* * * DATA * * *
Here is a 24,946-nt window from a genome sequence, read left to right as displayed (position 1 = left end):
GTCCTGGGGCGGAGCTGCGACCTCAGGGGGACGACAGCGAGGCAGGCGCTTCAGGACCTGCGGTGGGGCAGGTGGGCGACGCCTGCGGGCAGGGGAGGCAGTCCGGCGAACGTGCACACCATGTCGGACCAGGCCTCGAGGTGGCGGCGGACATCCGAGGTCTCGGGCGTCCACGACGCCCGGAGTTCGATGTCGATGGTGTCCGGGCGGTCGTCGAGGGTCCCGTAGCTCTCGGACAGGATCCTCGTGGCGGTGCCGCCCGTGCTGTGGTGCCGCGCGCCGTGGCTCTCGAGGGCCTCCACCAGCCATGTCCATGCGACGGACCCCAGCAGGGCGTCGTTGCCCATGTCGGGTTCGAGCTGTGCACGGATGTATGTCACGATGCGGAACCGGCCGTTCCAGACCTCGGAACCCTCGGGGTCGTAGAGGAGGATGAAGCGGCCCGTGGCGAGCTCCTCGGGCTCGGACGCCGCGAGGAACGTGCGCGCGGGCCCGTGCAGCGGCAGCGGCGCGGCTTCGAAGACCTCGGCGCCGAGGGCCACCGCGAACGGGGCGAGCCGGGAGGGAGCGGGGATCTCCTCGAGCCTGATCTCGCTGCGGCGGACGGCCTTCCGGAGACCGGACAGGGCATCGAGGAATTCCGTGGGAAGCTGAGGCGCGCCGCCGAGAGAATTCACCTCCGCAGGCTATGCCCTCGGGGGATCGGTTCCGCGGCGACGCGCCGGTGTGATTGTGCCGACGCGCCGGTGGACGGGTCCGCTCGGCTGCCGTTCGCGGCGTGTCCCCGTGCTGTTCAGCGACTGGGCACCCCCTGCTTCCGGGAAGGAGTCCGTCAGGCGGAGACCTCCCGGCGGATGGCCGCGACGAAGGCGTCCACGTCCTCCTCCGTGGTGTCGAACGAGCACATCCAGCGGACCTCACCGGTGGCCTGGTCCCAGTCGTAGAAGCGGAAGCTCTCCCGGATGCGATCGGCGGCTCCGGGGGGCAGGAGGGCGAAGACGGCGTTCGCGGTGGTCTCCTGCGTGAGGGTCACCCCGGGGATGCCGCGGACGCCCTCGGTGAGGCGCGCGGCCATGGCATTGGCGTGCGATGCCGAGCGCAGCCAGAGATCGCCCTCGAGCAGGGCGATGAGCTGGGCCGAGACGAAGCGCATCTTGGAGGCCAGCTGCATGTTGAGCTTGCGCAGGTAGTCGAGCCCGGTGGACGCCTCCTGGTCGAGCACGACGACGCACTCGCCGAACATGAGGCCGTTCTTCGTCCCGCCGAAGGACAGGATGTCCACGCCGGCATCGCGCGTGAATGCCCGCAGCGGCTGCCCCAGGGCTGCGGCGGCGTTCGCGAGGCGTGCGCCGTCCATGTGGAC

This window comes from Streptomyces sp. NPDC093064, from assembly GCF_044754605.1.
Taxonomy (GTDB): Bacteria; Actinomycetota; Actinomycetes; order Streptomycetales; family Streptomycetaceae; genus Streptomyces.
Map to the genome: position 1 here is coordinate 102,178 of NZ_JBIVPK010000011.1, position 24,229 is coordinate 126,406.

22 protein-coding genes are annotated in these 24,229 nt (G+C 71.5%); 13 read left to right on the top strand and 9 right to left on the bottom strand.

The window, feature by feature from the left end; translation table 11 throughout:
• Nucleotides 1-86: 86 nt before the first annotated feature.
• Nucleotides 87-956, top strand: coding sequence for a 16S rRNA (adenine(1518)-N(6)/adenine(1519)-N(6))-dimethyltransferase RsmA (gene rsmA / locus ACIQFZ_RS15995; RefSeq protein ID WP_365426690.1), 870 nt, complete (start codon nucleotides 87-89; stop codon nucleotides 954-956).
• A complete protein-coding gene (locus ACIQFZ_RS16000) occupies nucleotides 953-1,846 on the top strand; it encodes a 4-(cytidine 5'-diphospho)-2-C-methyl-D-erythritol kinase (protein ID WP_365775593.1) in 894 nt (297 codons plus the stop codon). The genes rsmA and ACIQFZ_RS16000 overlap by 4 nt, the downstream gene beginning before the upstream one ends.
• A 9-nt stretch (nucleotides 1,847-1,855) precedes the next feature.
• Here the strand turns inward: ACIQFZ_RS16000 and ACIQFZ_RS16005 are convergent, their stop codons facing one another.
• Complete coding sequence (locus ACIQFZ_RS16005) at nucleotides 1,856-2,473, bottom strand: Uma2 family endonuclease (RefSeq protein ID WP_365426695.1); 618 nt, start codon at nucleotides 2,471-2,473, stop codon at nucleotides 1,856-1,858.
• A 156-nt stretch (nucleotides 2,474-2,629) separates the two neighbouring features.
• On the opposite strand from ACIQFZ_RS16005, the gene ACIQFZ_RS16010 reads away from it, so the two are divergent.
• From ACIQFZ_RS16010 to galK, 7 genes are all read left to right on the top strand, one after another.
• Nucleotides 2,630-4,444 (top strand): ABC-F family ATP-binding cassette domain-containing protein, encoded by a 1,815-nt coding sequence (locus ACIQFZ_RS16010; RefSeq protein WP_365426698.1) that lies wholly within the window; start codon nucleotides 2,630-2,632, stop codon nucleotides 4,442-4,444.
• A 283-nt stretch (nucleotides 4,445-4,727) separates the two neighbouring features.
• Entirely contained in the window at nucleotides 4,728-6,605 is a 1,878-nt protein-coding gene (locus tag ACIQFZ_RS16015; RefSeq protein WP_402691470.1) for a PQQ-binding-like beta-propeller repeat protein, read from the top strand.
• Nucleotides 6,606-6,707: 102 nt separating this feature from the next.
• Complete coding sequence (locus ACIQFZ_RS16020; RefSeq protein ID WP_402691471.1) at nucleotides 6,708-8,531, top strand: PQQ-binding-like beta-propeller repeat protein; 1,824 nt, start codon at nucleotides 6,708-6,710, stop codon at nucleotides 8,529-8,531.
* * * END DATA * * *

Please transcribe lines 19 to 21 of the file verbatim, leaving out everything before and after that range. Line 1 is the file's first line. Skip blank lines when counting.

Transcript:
• Entirely contained in the window at nucleotides 4,728-6,605 is a 1,878-nt protein-coding gene (locus tag ACIQFZ_RS16015; RefSeq protein WP_402691470.1) for a PQQ-binding-like beta-propeller repeat protein, read from the top strand.
• Nucleotides 6,606-6,707: 102 nt separating this feature from the next.
• Complete coding sequence (locus ACIQFZ_RS16020; RefSeq protein ID WP_402691471.1) at nucleotides 6,708-8,531, top strand: PQQ-binding-like beta-propeller repeat protein; 1,824 nt, start codon at nucleotides 6,708-6,710, stop codon at nucleotides 8,529-8,531.